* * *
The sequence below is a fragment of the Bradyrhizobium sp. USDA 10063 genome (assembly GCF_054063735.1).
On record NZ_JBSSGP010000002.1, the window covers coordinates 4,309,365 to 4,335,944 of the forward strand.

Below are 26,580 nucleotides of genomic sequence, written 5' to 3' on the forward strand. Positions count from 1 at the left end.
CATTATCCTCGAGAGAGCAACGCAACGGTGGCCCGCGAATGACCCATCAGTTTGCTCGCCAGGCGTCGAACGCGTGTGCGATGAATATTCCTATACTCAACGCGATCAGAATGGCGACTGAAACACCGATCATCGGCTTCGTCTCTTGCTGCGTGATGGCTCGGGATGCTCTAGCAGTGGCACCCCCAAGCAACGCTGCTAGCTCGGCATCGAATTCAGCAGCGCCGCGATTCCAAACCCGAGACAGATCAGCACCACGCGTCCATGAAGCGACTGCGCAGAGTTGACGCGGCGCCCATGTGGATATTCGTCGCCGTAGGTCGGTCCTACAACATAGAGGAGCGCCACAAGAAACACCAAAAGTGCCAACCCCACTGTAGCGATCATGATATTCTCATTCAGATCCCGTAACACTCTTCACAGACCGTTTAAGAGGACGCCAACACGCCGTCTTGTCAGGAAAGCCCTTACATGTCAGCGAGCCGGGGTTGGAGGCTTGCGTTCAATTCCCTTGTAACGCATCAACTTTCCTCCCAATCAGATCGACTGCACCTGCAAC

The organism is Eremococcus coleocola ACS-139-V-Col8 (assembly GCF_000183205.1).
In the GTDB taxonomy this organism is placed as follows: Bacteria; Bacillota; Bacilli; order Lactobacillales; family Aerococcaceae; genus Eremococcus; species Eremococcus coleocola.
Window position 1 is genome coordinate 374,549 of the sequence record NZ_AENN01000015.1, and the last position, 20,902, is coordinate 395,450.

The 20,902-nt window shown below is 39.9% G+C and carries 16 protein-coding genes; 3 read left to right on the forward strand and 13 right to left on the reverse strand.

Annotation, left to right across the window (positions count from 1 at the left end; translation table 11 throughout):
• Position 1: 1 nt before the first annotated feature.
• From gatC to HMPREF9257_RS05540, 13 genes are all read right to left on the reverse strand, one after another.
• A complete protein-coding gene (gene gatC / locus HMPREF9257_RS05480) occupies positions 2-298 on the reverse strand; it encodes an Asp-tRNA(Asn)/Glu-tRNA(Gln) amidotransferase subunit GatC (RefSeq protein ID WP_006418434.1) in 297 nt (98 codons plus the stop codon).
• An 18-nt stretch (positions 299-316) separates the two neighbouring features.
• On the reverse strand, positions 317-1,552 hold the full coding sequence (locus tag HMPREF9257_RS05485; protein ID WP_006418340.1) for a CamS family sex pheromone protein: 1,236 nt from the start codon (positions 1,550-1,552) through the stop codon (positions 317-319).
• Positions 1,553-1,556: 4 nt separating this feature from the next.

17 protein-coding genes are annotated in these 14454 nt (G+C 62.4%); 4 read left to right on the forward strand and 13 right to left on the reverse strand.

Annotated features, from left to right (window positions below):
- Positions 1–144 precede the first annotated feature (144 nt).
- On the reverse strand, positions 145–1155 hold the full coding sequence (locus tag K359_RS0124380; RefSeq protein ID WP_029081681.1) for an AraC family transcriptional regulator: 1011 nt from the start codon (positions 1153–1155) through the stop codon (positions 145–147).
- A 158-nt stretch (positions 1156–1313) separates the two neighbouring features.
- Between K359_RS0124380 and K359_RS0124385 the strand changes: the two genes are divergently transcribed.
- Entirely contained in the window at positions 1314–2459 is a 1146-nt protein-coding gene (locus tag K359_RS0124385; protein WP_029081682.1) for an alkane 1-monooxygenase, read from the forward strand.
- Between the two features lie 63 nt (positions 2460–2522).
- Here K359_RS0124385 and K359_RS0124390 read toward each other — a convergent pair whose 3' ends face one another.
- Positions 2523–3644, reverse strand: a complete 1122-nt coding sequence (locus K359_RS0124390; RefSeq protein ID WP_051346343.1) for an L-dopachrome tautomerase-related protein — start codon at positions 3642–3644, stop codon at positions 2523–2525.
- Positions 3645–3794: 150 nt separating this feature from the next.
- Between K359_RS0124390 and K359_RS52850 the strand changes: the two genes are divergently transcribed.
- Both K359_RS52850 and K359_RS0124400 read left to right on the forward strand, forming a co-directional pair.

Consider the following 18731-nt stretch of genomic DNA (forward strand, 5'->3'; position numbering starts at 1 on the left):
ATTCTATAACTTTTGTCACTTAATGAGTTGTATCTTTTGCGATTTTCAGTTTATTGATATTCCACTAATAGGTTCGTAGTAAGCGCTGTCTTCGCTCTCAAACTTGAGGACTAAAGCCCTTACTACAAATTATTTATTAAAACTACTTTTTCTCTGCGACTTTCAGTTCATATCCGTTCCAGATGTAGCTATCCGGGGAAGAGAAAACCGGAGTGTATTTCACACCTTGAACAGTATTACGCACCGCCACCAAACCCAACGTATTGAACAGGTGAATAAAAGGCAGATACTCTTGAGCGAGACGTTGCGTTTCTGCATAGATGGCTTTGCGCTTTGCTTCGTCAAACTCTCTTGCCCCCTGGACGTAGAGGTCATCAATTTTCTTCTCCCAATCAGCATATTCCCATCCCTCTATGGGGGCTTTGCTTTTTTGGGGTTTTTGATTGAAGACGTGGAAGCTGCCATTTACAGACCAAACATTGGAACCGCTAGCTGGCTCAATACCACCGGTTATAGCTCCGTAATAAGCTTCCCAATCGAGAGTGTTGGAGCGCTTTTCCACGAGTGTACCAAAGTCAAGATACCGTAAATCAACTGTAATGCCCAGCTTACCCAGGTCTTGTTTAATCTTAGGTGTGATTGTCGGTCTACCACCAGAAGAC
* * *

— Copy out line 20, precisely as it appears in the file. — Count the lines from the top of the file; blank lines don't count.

- A 158-nt stretch (positions 1156–1313) separates the two neighbouring features.